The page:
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30 April 2003

Report Gives Overview of Terrorism in the Western Hemisphere

(Terrorist groups said to have made Latin America a "battleground")
(1340)

International terrorist groups have made Latin America a
"battleground" to advance their causes elsewhere in the world, the
State Department says.

In its annual "Patterns of Global Terrorism" report, released April
30, the State Department said in its overview of the region that the
bombings of the Israeli Embassy in Buenos Aires in 1992 and the
Argentine-Jewish Cultural Center in 1994 are examples of the damage
caused in the Western Hemisphere by international terrorists.

Meanwhile, the report said many countries have struggled with domestic
sources of terrorism for decades, and many still do.

As a result, these countries have sought to shore up legislative tools
to outlaw terrorism, discourage terrorist financing, and make their
territory as unattractive as possible to terrorists fleeing from other
regions who might seek safe-haven in the hemisphere.

Following is the text of the State Department's Western Hemisphere
overview on terrorism:

(begin text)

U.S. DEPARTMENT OF STATE
Report on Global Terrorism
April 30, 2003

Overview of Terrorism in the Western Hemisphere

When compared to other regions of the world, the Western Hemisphere
generally does not attract attention as a "hot zone" in the war on
terror.

However, terrorism in the region was not born on September 11, 2001;
Latin American countries have struggled with domestic sources of
terrorism for decades, and many still do. International terrorist
groups, moreover, have not hesitated to make Latin America a
battleground to advance their causes elsewhere, such as the bombings
of the Israeli Embassy in Buenos Aires in 1992 and the
Argentine-Jewish Cultural Center in 1994. More recent international
terrorist attacks in Bali, Indonesia, and Mombassa, Kenya, in 2002
demonstrates that no region of the world -- and no type of target --
is beyond the reach or strategic interest of international terrorist
organizations.

Recognizing this threat, and the impact of terrorism on their economic
and social development, the vast majority of countries across the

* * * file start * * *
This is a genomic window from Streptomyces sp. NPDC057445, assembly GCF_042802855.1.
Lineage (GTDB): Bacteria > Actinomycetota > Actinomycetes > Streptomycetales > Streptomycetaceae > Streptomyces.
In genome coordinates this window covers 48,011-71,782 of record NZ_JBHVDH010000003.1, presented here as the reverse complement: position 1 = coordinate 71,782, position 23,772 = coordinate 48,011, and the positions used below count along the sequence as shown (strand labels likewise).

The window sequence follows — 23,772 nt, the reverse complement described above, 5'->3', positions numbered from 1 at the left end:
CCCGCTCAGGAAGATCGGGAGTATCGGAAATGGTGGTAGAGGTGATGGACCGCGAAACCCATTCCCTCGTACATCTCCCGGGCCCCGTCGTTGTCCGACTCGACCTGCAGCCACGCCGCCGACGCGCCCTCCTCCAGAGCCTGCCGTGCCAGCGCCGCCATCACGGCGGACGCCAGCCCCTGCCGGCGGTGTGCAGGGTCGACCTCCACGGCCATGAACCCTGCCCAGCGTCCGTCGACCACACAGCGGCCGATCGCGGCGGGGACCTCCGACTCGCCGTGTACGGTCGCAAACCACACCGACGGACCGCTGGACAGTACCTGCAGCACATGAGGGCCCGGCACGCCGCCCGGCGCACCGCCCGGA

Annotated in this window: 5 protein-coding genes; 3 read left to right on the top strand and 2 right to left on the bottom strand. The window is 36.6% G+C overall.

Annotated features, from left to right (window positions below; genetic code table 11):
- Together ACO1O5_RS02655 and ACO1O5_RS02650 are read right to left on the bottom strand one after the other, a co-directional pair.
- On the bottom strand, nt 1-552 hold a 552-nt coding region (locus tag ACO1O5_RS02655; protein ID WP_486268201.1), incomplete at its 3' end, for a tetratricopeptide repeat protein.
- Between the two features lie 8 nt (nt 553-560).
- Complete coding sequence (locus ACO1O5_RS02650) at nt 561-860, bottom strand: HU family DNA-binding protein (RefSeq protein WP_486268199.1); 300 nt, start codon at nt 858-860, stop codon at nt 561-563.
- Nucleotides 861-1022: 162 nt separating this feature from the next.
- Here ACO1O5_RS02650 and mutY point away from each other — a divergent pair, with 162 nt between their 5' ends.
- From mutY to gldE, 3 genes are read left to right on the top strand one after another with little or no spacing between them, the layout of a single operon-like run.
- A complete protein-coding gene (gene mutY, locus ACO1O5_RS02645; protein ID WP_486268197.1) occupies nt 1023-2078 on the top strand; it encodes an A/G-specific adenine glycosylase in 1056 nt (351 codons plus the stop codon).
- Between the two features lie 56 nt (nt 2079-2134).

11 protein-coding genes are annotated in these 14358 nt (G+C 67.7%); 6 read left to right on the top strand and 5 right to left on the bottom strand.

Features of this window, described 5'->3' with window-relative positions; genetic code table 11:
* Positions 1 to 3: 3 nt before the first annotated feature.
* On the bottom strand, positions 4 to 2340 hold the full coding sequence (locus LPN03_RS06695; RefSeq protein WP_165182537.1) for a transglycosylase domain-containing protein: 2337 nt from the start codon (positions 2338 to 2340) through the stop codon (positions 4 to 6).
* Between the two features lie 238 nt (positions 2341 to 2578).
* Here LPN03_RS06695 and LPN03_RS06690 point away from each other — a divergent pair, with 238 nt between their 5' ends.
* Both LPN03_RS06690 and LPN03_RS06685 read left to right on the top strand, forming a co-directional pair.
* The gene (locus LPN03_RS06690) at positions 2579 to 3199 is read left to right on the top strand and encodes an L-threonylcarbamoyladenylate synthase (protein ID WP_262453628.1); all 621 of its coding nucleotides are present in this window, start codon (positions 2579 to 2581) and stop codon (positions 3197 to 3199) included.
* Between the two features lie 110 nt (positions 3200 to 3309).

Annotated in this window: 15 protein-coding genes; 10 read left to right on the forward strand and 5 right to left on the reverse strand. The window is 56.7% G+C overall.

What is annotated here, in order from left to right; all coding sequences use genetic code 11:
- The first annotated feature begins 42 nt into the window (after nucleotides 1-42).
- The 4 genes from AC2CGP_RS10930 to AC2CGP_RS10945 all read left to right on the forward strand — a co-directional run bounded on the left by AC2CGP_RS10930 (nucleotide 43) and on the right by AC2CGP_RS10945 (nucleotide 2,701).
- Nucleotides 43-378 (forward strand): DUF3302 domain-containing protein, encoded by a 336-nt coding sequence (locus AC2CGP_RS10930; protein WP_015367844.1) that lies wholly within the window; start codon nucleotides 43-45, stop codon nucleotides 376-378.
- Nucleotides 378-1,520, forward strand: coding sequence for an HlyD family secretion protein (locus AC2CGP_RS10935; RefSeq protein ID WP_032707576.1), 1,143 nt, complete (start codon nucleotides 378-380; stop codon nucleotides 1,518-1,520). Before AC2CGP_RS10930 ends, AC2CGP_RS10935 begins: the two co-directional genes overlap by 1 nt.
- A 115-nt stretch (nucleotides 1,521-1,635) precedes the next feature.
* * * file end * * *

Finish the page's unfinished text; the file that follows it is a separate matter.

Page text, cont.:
Americas and the Caribbean have given strong support to the
international coalition against terrorism. At the June 2002 General
Assembly, member states of the Organization of American States (OAS)
adopted the Inter-American Convention Against Terrorism -- the first
international treaty against terrorism adopted since the September 11
attacks. All but one state has signed (Dominica is the exception);
Canada became the first state to ratify in late 2002. The Convention,
a binding legal instrument, establishes mechanisms for coordinated
action to prevent and combat terrorism by the states of the Americas.

Spurred by the Convention and the September 11 attacks, many countries
in the hemisphere have sought to shore up legislative tools to outlaw
terrorism, discourage terrorist financing, and make their territory as
unattractive as possible to fleeing terrorists from other regions who
might seek safe-haven in the hemisphere. However, a number of
countries remain engaged in deep internal debate over the scope of new
anti-terrorism bills that would grant governments broader powers
necessary to prosecute the war on terror. An ongoing OAS "Legislative
Action Against Terrorism " project with Central American parliaments,
for example, is aimed specifically at helping legislatures draft
anti-terrorism legislation and ratify the Inter-American Convention
Against Terrorism.

The Western Hemisphere has created a model regional counterterrorism
institution in its Inter-American Committee Against Terrorism (known
by its Spanish acronym CICTE). CICTE is a body of the Organization of
American States (OAS) that was created in 1998. Since September 11, it
has been reinvigorated as an effective coordinating body for OAS
member states on all counterterrorism issues, but with a primary focus
on information-sharing, training, and strengthening of financial and
border controls. Under U.S. chairmanship and Argentine
vice-chairmanship, CICTE established a full-time Secretariat in 2002
that is funded by voluntary donations from OAS member states.

At its Third Regular Session in El Salvador in early 2003, CICTE
member states adopted a strong "Declaration of San Salvador Against
Terrorism" and made recommendations on counterterrorism initiatives
for adoption by the Special Conference on Hemispheric Security (May